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PC & URI In The Atlantic Ten?

Wednesday, December 12, 2012

 

In the words of Alanis Morissette, "isn't it ironic, don't you think?"

Years after the late Dave Gavitt reportedly decided not to invite the University of Rhode Island into the Big East Conference, it is his Providence Friars who may be looking to join the Atlantic Ten.

It is certainly far too premature to predict that such a bold move will take place, but multiple reports Tuesday claim that the A-10 is considering inviting the Big East's seven non-football members into their league to create a megaconference of 21 teams.

These reports come on the heels of meetings in New York between new Big East commissioner Mike Aresco and the leaders of those 7 schools.  Providence College, Seton Hall, St. John's, Georgetown, Villanova, Marquette and DePaul have all been watching their league change by the second and are apparently now ready to take a stand if they can make it work.

Ideally, those seven schools would love to dissolve the league and go out on their own to create a strong basketball conference.  However, they may not have the tho-thirds vote neccessary to do it because 2013 newcomer Temple apparently is a full-voting member of the conference along with other football schools UConn, Cincinnati and South Florida.

If the Owls did not have that full vote, the basketball schools would have the two-thirds neccessary to dissolve the league.

For the last decade, schools like Providence have been reluctant to break away from the football schools because they feared that the money they would receive in television revenue would pale in comparison to what they made by staying aligned with them.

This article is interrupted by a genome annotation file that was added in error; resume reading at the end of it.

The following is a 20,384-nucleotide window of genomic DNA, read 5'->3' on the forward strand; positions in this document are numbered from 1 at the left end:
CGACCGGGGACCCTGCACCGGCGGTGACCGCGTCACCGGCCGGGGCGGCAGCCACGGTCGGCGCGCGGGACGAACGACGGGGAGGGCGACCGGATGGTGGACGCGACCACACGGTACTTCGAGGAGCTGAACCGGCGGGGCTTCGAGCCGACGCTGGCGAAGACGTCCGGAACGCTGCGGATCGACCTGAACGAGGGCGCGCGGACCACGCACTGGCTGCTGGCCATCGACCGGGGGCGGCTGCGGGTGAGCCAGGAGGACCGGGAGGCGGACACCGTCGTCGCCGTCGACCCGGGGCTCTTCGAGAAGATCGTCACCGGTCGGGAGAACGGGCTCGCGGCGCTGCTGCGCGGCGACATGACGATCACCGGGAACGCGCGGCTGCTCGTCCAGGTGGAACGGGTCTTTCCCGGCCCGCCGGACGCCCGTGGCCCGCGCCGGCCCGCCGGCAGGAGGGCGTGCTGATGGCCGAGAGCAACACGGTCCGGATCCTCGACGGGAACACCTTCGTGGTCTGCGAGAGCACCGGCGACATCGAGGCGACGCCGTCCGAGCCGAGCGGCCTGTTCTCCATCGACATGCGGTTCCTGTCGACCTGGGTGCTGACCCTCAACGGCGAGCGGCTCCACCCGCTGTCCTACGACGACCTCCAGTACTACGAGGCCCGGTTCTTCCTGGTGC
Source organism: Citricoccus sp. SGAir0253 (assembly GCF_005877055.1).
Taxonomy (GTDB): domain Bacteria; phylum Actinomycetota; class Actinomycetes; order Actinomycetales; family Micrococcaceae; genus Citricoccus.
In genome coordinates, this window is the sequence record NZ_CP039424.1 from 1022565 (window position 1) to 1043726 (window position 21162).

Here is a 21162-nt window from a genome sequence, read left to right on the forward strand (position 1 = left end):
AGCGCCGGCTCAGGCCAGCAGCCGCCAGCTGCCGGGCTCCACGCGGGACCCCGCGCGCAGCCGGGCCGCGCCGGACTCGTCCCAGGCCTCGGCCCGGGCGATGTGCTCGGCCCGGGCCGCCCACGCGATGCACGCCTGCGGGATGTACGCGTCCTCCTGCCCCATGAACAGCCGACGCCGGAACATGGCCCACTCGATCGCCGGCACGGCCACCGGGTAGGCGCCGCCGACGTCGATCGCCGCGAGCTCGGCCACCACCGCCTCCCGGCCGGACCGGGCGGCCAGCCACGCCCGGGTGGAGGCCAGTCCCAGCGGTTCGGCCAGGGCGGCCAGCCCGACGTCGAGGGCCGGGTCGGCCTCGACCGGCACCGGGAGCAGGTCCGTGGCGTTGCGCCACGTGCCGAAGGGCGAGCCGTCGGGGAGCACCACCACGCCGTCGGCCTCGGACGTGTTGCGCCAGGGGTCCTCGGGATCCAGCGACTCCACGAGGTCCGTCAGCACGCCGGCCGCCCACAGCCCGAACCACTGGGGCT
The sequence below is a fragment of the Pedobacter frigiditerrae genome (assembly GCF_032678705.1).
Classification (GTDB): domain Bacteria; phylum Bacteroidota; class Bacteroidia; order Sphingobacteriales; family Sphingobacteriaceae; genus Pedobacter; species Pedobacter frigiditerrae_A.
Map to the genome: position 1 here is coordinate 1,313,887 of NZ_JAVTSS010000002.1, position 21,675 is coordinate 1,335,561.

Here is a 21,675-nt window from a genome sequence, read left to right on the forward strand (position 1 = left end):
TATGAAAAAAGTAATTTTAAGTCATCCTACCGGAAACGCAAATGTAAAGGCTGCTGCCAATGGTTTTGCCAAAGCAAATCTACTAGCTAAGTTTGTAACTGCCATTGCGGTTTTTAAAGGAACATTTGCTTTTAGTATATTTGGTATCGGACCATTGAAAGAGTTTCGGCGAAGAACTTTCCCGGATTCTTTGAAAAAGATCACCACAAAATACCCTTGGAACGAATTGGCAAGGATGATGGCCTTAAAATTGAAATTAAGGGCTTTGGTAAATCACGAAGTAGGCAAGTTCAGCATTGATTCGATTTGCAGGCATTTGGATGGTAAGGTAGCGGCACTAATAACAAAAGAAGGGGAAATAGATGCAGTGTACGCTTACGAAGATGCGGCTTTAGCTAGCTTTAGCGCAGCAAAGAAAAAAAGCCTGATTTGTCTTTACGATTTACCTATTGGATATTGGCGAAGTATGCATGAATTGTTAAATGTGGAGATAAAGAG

Now, the non-football schools are realizing that a new television deal for the Big East without Syracuse, Pittsburgh, Louisville and Notre Dame may be a lot less profitable than once thought.  That has led them to explore other options.

Ideally, the 7 non-football schools would break away on their own and create a solid 10-14 team league consisting of non FBS football schools.  Luring the likes of Xavier, Dayton, St. Joe's, St. Louis, Butler and VCU would seem like a good idea if they were willing to leave the A-10 to join forces with them.

The problem is that the Atlantic Ten seems to be on much more solid ground giving them the power in these negotiations.

The talk of a 21-team super conference could involve a 20-game schedule where each team in the league plays every other team once with 10 games at home and 10 on the road.  It could also involve two divisions of 10 and 11 teams respectively.

Apparently the Catholic schools aren't in a rush to do something fast, but these latest developments indicate that they are finally looking out for themselves and trying to see if they can separate from their football playing brothers.

In this man's opinion, a 21-team A-10 would not be the way to go for those Catholic schools.  Instead, they should consider putting together a smaller league where rivalries could develop based upon geography, tradition and home-and-home series.  These were all things that the Big East Conference was originally built upon.

 

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